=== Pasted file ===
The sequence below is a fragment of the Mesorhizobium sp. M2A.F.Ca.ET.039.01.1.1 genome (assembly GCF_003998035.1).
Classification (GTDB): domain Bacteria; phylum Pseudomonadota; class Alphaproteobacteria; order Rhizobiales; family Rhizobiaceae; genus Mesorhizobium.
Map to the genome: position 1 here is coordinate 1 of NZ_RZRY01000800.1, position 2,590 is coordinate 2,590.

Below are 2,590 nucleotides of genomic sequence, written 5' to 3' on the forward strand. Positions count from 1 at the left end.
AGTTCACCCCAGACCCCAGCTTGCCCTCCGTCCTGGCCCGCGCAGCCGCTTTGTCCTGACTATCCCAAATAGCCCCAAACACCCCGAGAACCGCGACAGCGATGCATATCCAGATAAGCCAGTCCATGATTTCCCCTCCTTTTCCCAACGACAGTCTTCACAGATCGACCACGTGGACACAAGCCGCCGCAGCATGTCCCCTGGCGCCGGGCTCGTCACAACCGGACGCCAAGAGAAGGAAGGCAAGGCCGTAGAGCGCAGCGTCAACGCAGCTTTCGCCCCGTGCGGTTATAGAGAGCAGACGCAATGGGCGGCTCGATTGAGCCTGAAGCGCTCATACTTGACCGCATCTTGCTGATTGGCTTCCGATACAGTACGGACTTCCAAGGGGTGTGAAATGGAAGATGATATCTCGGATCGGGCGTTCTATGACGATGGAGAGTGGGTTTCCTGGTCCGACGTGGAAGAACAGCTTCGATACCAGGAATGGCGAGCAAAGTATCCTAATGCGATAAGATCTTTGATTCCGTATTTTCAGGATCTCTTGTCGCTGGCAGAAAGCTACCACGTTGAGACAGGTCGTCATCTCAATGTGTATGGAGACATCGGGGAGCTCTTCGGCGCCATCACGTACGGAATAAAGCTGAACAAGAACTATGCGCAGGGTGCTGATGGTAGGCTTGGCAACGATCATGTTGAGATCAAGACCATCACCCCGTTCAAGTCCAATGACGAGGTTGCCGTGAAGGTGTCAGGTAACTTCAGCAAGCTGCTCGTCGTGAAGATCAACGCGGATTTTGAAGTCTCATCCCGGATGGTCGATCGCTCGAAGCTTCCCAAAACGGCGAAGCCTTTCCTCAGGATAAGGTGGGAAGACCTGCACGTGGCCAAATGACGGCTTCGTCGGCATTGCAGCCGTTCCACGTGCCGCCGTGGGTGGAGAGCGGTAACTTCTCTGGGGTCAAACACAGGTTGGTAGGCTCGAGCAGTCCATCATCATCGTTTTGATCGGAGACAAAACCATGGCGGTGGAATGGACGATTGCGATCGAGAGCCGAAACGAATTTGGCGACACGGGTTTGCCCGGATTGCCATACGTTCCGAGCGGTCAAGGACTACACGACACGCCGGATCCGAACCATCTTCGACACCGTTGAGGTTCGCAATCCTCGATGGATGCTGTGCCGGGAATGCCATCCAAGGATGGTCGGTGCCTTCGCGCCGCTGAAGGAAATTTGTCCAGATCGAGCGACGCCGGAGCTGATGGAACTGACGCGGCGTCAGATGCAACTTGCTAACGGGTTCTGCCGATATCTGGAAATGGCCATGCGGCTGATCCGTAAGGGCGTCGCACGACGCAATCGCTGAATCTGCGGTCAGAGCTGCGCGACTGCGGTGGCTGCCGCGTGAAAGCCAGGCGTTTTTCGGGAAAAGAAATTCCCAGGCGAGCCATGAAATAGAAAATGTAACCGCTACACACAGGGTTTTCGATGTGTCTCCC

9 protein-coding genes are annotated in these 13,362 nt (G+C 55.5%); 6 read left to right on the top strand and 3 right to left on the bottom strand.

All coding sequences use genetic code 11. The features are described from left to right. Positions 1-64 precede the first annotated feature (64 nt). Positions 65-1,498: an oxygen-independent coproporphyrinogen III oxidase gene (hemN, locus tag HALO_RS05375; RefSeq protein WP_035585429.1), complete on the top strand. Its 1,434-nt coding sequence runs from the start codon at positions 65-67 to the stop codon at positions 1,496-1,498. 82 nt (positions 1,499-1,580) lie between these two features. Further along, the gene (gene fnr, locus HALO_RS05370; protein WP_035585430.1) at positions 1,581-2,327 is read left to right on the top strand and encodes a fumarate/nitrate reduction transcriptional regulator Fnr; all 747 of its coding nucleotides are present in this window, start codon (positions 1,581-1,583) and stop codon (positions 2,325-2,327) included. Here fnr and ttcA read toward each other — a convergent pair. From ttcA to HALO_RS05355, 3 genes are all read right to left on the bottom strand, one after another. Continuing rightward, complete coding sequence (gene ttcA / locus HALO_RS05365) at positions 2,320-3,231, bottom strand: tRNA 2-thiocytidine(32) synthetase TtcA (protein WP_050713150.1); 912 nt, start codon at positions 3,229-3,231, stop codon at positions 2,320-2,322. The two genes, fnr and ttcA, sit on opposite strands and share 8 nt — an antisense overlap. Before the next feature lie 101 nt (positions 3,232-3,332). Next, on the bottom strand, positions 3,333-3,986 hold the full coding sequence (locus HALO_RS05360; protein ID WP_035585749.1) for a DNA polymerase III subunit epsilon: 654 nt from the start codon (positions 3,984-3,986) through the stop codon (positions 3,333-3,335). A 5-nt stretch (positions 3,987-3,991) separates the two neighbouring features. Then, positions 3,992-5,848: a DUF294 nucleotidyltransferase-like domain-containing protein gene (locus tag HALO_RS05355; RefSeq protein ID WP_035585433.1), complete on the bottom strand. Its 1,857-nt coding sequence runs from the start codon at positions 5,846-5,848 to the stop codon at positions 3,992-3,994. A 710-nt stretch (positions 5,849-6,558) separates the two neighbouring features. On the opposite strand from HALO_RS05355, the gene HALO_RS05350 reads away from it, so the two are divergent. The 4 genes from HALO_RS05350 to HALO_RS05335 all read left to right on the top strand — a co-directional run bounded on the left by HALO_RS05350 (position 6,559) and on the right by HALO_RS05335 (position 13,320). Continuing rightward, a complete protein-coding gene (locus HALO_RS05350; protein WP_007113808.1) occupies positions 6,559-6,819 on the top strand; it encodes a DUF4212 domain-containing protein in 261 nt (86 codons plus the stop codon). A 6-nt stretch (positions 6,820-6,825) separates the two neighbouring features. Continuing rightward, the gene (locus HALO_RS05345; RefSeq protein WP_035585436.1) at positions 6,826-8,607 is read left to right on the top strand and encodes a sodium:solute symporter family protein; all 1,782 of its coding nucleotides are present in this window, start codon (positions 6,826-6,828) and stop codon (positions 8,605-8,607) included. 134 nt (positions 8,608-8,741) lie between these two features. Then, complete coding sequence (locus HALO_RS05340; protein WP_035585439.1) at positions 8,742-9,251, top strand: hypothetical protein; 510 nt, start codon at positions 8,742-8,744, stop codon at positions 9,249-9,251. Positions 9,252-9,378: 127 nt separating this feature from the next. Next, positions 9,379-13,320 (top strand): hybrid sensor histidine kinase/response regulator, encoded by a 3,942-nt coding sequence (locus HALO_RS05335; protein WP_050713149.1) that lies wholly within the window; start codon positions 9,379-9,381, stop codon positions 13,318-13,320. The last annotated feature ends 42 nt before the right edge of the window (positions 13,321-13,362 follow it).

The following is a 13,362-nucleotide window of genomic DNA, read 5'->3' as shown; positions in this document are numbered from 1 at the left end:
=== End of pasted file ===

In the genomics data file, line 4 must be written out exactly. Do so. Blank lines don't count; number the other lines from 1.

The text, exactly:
Below are 2,590 nucleotides of genomic sequence, written 5' to 3' on the forward strand. Positions count from 1 at the left end.